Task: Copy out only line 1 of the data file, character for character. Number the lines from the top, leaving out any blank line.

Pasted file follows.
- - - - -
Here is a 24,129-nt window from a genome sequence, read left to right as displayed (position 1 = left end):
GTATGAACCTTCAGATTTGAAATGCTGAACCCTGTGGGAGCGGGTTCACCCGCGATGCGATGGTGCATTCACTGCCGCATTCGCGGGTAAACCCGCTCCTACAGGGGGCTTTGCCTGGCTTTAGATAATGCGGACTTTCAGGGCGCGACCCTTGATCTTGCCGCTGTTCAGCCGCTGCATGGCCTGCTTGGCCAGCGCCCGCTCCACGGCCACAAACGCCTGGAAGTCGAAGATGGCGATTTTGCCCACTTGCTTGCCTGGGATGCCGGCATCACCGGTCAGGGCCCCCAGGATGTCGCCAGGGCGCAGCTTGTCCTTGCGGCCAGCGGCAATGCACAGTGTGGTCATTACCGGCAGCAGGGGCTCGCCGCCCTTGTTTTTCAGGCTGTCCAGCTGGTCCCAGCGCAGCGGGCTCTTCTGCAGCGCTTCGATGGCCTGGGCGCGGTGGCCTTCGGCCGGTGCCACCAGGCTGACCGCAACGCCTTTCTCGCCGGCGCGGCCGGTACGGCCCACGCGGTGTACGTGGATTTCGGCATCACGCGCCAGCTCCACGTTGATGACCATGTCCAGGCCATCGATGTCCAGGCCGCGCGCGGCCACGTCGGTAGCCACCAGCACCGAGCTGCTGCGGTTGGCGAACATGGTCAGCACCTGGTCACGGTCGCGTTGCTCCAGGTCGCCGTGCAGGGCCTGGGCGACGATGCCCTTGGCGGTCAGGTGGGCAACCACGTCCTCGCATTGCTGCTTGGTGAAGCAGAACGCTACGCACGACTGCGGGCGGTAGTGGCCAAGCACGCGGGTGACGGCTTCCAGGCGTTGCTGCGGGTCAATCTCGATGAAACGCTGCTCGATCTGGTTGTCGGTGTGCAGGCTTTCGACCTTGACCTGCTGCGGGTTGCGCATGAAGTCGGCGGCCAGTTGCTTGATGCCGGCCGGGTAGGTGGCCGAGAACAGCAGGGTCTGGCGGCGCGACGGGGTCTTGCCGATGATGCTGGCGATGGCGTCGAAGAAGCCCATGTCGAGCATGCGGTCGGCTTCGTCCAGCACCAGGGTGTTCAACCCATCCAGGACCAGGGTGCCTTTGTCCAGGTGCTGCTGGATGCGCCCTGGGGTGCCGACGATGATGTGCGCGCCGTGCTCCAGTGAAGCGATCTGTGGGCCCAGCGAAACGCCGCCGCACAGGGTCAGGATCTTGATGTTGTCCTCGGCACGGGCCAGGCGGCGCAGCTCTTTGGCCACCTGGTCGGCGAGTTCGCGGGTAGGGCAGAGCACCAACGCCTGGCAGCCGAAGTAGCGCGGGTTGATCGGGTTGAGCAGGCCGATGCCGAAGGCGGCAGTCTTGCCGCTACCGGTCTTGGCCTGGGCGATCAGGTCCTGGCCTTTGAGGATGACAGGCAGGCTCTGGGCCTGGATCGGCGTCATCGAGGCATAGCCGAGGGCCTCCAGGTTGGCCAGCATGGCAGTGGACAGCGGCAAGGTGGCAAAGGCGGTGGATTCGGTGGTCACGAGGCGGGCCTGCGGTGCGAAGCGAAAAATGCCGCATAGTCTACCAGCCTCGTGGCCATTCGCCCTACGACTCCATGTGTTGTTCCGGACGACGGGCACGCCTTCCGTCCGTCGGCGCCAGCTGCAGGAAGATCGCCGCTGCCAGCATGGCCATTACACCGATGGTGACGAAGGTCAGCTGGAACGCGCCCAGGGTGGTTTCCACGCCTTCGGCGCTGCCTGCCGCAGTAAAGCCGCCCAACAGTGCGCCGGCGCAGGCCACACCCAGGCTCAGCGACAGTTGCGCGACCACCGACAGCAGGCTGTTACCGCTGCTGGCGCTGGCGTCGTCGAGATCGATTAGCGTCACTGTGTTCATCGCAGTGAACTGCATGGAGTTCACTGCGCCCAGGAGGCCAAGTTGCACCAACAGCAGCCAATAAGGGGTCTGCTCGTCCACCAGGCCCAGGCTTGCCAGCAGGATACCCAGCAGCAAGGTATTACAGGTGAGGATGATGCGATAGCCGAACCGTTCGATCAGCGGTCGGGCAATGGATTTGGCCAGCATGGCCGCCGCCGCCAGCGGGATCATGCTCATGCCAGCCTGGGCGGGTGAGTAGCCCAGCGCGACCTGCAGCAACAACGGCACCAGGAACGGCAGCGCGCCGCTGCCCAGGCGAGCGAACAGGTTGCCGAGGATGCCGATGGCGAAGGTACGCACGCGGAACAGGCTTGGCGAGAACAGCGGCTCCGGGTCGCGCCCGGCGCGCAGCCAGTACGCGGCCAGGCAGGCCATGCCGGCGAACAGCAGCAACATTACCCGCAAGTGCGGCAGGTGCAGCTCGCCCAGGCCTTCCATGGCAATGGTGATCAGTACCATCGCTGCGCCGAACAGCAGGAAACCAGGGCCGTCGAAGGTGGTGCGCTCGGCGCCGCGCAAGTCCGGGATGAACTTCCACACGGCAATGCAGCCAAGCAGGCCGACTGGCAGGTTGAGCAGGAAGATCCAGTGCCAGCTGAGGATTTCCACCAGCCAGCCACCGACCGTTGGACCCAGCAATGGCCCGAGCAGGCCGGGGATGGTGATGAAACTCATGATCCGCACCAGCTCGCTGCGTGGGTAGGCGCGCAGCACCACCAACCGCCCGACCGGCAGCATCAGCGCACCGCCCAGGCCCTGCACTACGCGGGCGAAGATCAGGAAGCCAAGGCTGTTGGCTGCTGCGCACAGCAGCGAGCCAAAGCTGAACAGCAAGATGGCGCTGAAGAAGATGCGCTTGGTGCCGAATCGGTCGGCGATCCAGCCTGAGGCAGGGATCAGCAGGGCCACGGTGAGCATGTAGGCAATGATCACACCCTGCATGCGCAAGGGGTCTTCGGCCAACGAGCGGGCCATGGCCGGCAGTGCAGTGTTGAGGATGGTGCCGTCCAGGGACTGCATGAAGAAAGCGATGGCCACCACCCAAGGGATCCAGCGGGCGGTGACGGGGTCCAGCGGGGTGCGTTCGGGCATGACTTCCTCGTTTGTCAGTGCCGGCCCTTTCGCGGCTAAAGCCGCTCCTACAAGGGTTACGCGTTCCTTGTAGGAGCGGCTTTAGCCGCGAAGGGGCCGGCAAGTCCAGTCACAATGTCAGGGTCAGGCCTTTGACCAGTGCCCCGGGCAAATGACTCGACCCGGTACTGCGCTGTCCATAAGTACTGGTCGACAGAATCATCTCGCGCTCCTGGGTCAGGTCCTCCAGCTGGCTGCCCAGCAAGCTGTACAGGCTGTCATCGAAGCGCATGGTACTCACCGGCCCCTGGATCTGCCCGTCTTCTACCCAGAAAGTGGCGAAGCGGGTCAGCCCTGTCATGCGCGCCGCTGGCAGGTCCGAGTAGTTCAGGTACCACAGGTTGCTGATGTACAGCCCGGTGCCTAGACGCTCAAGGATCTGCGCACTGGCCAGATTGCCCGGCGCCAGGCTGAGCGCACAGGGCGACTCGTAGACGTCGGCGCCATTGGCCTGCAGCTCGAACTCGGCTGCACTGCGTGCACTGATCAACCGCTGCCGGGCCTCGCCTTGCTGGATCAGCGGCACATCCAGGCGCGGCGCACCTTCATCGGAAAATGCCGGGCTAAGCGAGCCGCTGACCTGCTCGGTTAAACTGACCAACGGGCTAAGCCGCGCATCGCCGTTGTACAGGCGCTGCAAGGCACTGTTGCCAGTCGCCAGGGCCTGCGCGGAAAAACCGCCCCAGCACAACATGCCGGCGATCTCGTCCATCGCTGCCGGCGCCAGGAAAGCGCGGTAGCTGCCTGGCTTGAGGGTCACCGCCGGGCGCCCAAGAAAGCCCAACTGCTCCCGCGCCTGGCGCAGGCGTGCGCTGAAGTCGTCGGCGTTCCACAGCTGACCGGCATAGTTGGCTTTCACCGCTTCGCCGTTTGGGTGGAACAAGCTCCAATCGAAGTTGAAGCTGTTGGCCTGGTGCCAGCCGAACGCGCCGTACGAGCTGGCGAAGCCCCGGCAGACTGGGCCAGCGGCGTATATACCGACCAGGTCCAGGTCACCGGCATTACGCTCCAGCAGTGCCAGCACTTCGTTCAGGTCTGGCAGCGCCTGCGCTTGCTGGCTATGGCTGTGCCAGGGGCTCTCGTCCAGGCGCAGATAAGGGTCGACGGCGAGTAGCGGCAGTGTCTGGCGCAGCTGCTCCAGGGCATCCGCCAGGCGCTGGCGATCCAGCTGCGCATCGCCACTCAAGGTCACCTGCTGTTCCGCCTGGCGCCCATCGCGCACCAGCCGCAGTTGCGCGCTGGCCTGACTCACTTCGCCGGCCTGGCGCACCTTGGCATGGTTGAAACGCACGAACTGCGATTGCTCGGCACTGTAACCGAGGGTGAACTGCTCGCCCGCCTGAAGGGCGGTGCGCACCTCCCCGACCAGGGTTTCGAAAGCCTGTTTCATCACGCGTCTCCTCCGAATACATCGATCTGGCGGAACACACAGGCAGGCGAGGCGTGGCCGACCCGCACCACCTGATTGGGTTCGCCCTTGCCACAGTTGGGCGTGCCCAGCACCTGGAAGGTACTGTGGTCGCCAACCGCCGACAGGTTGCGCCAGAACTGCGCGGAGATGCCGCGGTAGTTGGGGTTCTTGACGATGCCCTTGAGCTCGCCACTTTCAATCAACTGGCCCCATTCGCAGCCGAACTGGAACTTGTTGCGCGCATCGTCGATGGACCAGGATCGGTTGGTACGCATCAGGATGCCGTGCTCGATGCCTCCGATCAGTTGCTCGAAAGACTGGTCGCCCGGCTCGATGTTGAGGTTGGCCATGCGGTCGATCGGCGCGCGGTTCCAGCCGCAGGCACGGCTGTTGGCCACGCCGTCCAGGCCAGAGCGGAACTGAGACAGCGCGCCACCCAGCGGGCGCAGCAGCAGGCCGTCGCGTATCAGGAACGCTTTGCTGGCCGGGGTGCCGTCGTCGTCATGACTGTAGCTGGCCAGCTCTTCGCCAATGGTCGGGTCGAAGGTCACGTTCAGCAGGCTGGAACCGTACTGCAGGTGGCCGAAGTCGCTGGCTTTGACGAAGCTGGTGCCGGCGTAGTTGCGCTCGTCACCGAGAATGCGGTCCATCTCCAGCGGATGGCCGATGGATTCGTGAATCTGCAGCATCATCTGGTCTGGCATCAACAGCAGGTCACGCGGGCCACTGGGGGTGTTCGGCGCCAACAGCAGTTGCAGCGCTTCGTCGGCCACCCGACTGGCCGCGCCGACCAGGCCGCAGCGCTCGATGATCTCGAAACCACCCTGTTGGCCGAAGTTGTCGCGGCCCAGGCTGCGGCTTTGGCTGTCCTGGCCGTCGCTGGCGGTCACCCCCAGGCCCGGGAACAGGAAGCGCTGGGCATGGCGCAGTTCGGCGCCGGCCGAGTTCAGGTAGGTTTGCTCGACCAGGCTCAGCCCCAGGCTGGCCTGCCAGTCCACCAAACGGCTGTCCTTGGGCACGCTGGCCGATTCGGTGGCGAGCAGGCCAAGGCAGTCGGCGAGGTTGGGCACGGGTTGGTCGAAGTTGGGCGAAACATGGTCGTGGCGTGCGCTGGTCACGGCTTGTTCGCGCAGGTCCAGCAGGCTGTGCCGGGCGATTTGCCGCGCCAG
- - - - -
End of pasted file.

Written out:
Here is a 24,129-nt window from a genome sequence, read left to right as displayed (position 1 = left end):